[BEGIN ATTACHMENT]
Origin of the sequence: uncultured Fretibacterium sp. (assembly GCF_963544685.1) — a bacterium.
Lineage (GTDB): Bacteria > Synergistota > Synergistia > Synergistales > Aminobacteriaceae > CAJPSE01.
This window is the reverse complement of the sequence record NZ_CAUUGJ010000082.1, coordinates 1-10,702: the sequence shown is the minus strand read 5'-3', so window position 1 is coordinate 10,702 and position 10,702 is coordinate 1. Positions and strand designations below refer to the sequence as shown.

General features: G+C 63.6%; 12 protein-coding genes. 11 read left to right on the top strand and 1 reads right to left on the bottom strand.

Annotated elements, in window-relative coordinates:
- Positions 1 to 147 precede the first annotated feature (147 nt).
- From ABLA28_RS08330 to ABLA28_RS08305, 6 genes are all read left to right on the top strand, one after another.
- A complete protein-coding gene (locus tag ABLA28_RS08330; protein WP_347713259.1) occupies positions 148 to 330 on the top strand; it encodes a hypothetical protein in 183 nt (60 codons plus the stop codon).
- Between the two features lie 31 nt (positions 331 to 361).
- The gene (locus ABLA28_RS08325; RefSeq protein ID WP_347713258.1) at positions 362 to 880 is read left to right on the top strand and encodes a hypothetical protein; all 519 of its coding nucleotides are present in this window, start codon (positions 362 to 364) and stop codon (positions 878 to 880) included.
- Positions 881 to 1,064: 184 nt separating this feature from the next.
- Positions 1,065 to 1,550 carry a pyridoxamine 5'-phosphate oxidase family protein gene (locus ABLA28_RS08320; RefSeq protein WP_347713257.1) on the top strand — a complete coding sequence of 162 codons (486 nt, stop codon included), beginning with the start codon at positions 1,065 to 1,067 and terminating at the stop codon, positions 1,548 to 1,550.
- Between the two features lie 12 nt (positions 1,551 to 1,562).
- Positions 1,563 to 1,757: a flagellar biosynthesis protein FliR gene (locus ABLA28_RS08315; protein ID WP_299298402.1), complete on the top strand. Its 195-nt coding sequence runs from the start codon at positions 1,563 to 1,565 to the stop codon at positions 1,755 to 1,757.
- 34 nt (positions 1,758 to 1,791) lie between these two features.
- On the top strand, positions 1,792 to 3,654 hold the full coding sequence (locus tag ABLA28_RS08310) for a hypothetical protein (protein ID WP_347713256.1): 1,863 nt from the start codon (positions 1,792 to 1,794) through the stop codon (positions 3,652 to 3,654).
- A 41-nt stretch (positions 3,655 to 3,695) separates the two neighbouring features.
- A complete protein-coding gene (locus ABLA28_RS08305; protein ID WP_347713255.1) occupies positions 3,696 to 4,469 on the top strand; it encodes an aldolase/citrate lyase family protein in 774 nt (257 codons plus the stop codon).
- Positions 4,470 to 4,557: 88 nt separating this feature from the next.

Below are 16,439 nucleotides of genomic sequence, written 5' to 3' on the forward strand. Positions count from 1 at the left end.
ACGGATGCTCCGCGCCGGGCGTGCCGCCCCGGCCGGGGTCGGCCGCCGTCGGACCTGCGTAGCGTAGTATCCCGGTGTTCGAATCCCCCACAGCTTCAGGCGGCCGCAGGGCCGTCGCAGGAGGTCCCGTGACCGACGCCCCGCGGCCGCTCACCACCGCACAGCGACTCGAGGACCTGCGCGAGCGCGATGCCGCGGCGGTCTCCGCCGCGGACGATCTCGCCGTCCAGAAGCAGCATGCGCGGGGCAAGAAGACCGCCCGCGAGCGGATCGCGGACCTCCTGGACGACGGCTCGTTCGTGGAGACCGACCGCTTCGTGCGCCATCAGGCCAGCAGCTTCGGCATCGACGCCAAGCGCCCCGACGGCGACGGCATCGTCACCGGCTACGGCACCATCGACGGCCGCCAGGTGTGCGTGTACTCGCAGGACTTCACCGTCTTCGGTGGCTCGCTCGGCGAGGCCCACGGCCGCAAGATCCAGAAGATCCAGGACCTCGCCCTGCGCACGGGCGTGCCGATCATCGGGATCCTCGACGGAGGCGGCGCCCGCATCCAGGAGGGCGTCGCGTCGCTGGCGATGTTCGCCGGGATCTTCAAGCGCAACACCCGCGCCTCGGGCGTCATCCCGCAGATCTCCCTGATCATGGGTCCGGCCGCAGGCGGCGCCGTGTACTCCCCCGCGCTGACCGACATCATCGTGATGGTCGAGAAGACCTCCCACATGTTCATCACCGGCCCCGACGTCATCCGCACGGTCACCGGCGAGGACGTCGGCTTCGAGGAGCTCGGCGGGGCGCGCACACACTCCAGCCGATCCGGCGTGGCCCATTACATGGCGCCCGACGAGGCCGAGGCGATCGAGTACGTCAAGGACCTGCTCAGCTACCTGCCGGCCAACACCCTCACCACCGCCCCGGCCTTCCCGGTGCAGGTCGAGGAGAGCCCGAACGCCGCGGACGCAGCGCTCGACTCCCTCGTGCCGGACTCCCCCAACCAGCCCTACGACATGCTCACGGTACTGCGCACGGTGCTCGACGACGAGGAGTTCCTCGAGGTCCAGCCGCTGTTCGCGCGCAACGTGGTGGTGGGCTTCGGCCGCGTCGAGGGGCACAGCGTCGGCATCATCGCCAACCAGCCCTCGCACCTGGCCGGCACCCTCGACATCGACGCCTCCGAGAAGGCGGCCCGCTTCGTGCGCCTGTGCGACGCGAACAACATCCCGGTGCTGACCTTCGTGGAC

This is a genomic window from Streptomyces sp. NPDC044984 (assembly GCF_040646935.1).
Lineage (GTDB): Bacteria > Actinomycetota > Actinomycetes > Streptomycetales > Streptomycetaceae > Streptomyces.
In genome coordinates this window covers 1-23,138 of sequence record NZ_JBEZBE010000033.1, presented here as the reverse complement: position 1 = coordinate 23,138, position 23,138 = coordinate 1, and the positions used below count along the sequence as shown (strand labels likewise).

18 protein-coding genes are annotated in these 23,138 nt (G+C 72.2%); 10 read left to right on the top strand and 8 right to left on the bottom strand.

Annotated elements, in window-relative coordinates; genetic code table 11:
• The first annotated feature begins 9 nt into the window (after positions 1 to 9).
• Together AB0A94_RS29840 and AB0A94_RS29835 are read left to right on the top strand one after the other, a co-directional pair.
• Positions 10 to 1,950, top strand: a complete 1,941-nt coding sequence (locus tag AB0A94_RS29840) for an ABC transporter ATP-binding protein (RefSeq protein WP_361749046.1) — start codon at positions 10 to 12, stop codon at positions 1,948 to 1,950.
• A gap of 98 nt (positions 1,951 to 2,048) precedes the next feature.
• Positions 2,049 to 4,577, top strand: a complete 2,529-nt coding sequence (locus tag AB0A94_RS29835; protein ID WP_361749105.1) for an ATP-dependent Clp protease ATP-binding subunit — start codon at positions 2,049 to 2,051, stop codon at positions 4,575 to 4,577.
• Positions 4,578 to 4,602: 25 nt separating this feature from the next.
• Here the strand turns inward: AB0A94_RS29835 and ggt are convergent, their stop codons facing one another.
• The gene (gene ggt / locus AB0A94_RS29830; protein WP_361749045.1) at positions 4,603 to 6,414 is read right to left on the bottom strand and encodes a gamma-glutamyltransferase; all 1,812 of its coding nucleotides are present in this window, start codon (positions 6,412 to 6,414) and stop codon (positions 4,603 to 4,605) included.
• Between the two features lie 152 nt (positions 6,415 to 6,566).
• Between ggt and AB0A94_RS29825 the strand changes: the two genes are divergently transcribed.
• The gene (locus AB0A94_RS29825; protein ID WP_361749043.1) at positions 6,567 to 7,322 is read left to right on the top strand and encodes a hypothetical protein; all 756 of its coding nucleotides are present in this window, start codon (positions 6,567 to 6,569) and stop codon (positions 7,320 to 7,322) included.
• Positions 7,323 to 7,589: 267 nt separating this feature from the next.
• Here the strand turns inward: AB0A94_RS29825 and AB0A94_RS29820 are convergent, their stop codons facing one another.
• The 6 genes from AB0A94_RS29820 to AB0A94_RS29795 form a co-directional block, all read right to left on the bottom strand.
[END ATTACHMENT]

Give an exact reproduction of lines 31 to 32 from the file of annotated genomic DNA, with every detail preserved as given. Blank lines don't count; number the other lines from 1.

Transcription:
• Positions 2,049 to 4,577, top strand: a complete 2,529-nt coding sequence (locus tag AB0A94_RS29835; protein ID WP_361749105.1) for an ATP-dependent Clp protease ATP-binding subunit — start codon at positions 2,049 to 2,051, stop codon at positions 4,575 to 4,577.
• Positions 4,578 to 4,602: 25 nt separating this feature from the next.